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Genetic and linguistic non-correspondence suggests evidence for collective social climbing in the Kol tribe of South Asia

Authors
  • Srivastava, Anshika1
  • Singh, Prajjval Pratap1
  • Bandopadhyay, Audditiya1
  • Singh, Pooja1
  • Das, Debashruti1
  • Tamang, Rakesh2
  • Chaubey, Akhilesh Kumar3
  • Shrivastava, Pankaj4
  • van Driem, George5, 6
  • Chaubey, Gyaneshwer1, 7
  • 1 Banaras Hindu University, Varanasi, 221005, India , Varanasi (India)
  • 2 University of Calcutta, Kolkata, 700019, India , Kolkata (India)
  • 3 Krishi Vigyan Kendra, Singrauli, Jawaharlal Nehru Krishi Vishwavidyalay, Jabalpur, Madhya Pradesh, 462038, India , Jabalpur (India)
  • 4 DNA Fingerprinting Unit, State Forensic Science Laboratory, Department of Home (Police), Government of MP, Sagar, 470001, India , Sagar (India)
  • 5 Universität Bern, Bern, 3012, Switzerland , Bern (Switzerland)
  • 6 University of Sydney, Sydney, Australia , Sydney (Australia)
  • 7 University of Tartu, Tartu, 51010, Estonia , Tartu (Estonia)
Type
Published Article
Journal
Scientific Reports
Publisher
Springer Nature
Publication Date
Mar 27, 2020
Volume
10
Issue
1
Identifiers
DOI: 10.1038/s41598-020-61941-z
Source
Springer Nature
License
Green

Abstract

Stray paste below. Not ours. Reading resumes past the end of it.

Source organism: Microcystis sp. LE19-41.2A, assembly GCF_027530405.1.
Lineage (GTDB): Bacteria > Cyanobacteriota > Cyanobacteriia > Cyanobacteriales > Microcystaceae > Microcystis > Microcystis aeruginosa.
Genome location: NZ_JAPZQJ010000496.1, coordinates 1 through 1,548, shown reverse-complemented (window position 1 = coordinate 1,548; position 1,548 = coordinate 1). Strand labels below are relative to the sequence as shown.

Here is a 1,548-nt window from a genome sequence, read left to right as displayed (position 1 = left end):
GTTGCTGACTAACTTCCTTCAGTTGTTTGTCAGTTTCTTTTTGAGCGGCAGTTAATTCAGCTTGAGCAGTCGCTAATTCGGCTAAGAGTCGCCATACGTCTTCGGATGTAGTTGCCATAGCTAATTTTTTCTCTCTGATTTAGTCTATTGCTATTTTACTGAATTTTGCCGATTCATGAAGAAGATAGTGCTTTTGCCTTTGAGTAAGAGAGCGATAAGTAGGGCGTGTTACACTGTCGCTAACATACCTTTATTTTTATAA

Both classical and recent genetic studies have unanimously concluded that the genetic landscape of South Asia is unique. At long distances the ‘isolation-by-distance’ model appears to correspond well with the genetic data, whereas at short distances several other factors, including the caste, have been shown to be strong determinant factors. In addition with these, tribal populations speaking various languages add yet another layer of genetic complexity. The Kol are the third most populous tribal population in India, comprising communities speaking Austroasiatic languages of the Northern Munda branch. Yet, the Kol have not hitherto undergone in-depth genetic analysis. In the present study, we have analysed two Kol groups of central and western India for hundreds thousands of autosomal and several mitochondrial DNA makers to infer their fine genetic structure and affinities to other Eurasian populations. In contrast, with their known linguistic affinity, the Kol share their more recent common ancestry with the Indo-European and Dravidian speaking populations. The geographic-genetic neighbour tests at both the temporal and spatial levels have suggested some degree of excess allele sharing of Kol1 with Kol2, thereby indicating their common stock. Our extensive analysis on the Kol ethnic group shows South Asia to be a living genetics lab, where real-time tests can be performed on existing hypotheses.

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